A Response to Neal McCluskey
I agree with Neal McCluskey that innovations in education policy need to be justified by evidence, and concede that the empirical support for the benefits of preschool, especially for the most disadvantaged children, is limited to date. That is precisely why, as McCluskey notes, I recommend that we implement preschool on a wider basis only after it is given a thorough trial in a well-designed pilot program.
The deeper area of disagreement between us, I suspect, is whether the trial is worth conducting -- whether there is any reason to believe that preschool might be the "magic bullet" that will enable America's "left behind" schoolchildren to catch up with the rest, something that half a century's worth of other reforms hasn't been able to accomplish.
We should never adopt a policy on a wide scale without clear evidence of its effectiveness, but before we conduct any empirical test we need a plausible theoretical basis for believing the policy might work -- a reasonable chain of premises. The initial premise behind my belief in preschool's potential is the fact, for which we have mountains of evidence, that children who receive insufficient cognitive nurturing in early childhood (the preschool years) are likely to perform badly in school later on and to fall ever further behind as they climb the K-12 ladder. The second premise, on which all education-reform efforts rest, is that these deficits must be addressed in school; otherwise they persist and these children will never complete a decent education. The third premise -- leading to the idea of preschool -- is that the earlier these deficits are recognized and compensated for, the more successful we are apt to be. Or put another way, the later we address these deficits, the harder and costlier success will be if we can achieve it at all.
If one accepts my starting premise, and for that I can offer hundreds of citations, we don't have too many options. The historic option, no longer "politically correct" but in fact the operational reality in most places in the country, is to throw up our hands, admitting that life is not fair but saying there is really nothing to be done. The currently most fashionable option tries to overcome the cognitive deficits of the "left behind" through a variety of ostensible reforms in elementary (and sometimes high) schools.
The third option is to provide cognitive enrichment to disadvantaged children during the same ages when their more privileged peers get it at home and, increasingly, in quality private preschools. And, as I point out in my book, we will still need to make sure that these children, after they leave preschool, go on to schools -- including charters -- that have first-rate teachers, rigorous curricula, and, preferably, extended learning time, so that any cognitive gains realized in preschool can be sustained all the way to high-school graduation.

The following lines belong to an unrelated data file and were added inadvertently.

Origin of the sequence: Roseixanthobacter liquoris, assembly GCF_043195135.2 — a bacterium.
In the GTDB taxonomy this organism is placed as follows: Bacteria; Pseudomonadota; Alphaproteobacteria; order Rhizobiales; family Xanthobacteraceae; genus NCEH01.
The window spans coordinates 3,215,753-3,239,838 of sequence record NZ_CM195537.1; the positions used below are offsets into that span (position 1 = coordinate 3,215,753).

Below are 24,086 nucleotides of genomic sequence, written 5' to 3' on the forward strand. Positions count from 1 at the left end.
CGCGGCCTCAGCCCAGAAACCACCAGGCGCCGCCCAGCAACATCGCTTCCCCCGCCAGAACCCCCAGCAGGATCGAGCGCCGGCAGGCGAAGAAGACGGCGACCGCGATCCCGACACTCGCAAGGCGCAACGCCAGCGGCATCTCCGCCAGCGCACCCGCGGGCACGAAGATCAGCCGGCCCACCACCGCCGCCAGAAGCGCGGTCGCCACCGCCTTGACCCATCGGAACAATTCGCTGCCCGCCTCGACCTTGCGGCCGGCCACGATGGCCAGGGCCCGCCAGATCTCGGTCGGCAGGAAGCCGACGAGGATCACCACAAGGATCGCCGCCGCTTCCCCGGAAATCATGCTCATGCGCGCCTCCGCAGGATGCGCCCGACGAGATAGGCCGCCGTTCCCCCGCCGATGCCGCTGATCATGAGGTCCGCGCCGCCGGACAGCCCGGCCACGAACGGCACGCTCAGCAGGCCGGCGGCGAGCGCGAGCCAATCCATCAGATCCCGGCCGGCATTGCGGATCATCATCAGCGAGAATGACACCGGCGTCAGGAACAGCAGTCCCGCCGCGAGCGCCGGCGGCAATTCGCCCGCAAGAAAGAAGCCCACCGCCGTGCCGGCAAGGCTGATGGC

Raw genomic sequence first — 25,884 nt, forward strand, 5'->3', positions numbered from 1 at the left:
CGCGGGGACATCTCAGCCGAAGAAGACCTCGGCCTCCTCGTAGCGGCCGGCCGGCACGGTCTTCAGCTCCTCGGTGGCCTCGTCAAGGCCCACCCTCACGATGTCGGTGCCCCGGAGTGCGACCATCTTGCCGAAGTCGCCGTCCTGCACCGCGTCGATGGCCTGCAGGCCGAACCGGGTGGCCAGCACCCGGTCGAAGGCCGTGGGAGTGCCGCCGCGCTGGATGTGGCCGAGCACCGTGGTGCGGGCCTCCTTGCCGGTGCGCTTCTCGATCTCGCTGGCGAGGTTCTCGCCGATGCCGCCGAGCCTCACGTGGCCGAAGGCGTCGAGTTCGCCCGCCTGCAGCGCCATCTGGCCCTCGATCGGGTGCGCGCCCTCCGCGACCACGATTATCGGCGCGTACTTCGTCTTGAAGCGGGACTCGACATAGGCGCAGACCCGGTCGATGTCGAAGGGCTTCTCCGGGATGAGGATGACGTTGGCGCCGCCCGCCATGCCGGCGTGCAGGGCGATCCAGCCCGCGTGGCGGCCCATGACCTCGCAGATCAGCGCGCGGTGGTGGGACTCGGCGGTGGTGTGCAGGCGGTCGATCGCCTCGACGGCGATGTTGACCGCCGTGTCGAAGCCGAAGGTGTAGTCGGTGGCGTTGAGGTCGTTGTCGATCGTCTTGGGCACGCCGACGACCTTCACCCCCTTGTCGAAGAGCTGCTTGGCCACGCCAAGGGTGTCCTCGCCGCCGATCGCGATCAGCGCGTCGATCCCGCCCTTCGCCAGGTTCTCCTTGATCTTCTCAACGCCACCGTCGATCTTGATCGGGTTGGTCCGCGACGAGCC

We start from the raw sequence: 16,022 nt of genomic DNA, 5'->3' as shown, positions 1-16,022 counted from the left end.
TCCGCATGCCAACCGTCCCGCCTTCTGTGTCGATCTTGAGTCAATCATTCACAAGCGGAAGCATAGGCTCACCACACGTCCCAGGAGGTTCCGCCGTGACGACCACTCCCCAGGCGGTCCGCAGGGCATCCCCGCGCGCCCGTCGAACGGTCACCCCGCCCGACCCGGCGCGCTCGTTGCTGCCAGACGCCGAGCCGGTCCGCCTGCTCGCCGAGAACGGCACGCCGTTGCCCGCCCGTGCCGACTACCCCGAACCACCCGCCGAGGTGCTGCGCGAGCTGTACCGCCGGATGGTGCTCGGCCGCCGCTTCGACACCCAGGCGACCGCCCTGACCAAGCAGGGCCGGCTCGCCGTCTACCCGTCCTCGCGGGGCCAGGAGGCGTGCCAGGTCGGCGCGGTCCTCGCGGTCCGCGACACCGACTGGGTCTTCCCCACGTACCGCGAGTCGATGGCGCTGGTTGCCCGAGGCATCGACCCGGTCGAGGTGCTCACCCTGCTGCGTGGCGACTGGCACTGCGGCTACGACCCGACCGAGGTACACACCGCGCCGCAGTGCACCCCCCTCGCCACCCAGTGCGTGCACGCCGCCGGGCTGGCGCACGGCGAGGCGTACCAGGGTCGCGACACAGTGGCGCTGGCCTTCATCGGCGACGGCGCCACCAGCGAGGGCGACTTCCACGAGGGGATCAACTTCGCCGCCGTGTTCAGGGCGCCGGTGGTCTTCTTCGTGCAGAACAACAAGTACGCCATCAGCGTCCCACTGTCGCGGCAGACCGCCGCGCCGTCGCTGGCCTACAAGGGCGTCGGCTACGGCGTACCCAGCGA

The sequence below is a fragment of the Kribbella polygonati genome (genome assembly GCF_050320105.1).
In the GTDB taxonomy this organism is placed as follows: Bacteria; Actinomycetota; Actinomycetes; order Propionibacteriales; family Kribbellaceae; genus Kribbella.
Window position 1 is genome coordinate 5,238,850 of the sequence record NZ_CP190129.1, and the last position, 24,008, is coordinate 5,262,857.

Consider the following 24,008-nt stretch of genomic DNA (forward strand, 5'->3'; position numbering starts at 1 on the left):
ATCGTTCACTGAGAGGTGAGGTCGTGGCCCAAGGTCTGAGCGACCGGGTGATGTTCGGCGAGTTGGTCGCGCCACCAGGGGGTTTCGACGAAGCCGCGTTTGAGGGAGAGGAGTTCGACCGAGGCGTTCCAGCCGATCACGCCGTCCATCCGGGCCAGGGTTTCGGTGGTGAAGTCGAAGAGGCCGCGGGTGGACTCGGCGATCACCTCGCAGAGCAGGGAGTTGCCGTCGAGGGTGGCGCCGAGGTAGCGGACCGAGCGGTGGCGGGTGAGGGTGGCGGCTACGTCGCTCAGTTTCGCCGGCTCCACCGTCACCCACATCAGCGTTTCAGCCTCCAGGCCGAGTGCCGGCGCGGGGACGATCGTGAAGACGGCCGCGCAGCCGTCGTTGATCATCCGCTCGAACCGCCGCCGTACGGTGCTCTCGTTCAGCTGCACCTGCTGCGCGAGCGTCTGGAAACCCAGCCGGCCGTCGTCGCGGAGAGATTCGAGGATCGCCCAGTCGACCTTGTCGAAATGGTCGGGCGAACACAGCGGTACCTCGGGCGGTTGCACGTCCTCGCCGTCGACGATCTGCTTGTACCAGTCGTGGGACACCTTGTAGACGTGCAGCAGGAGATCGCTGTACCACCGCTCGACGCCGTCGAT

Given this reasoning, I find it hard to understand why we wouldn't want to give well-designed preschool (as opposed to Head Start) a decent trial. The first alternative -- throwing up our hands -- is clearly unacceptable at this stage in American life. As for the second -- trying to address these problems starting in the later grades? Considering the totality of its varied manifestations, I venture to guess it would also not pass Neal McCluskey's rigorous evidentiary test.
Peter D. Salins, a senior fellow of the Manhattan Institute for Policy Research, is university professor of political science at Stony Brook University and director of the university's Graduate Program in Public Policy. He is author of the recently released book The Smart Society: Strengthening Americas Greatest Resource, Its People (Encounter).
UPDATE: More evidence, from today's New York Times:
In 2004, the Boston Public Schools began a concerted effort to expand and enhance preschool education for 4-year-olds, applying additional resources, improved curriculums and new forms of accountability for teachers and schools. A recent evaluation by two Harvard researchers found especially positive effects for children from low-income families — sufficient to close more than half the gap at kindergarten entry between their academic skills and those of counterparts from relatively affluent families.